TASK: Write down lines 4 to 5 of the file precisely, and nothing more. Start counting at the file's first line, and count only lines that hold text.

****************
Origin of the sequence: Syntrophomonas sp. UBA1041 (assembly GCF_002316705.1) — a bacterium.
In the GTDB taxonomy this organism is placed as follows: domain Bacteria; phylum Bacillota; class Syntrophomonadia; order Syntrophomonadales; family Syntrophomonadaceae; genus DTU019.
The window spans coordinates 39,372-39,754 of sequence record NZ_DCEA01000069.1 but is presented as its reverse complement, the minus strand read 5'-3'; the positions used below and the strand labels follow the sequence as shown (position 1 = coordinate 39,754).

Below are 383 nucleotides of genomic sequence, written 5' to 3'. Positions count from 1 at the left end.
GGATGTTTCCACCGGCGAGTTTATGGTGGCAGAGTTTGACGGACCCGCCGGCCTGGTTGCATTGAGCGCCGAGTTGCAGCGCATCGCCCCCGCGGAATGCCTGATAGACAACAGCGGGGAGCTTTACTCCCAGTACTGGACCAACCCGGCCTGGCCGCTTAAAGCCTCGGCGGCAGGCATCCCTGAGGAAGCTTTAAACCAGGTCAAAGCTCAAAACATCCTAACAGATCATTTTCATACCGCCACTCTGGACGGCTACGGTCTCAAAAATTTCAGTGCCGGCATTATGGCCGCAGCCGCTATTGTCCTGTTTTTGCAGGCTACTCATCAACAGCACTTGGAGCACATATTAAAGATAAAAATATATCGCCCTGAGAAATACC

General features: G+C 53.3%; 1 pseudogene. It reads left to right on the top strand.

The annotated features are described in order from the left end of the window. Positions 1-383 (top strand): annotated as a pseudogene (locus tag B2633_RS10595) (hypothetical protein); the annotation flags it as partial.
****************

Below are 383 nucleotides of genomic sequence, written 5' to 3'. Positions count from 1 at the left end.
GGATGTTTCCACCGGCGAGTTTATGGTGGCAGAGTTTGACGGACCCGCCGGCCTGGTTGCATTGAGCGCCGAGTTGCAGCGCATCGCCCCCGCGGAATGCCTGATAGACAACAGCGGGGAGCTTTACTCCCAGTACTGGACCAACCCGGCCTGGCCGCTTAAAGCCTCGGCGGCAGGCATCCCTGAGGAAGCTTTAAACCAGGTCAAAGCTCAAAACATCCTAACAGATCATTTTCATACCGCCACTCTGGACGGCTACGGTCTCAAAAATTTCAGTGCCGGCATTATGGCCGCAGCCGCTATTGTCCTGTTTTTGCAGGCTACTCATCAACAGCACTTGGAGCACATATTAAAGATAAAAATATATCGCCCTGAGAAATACC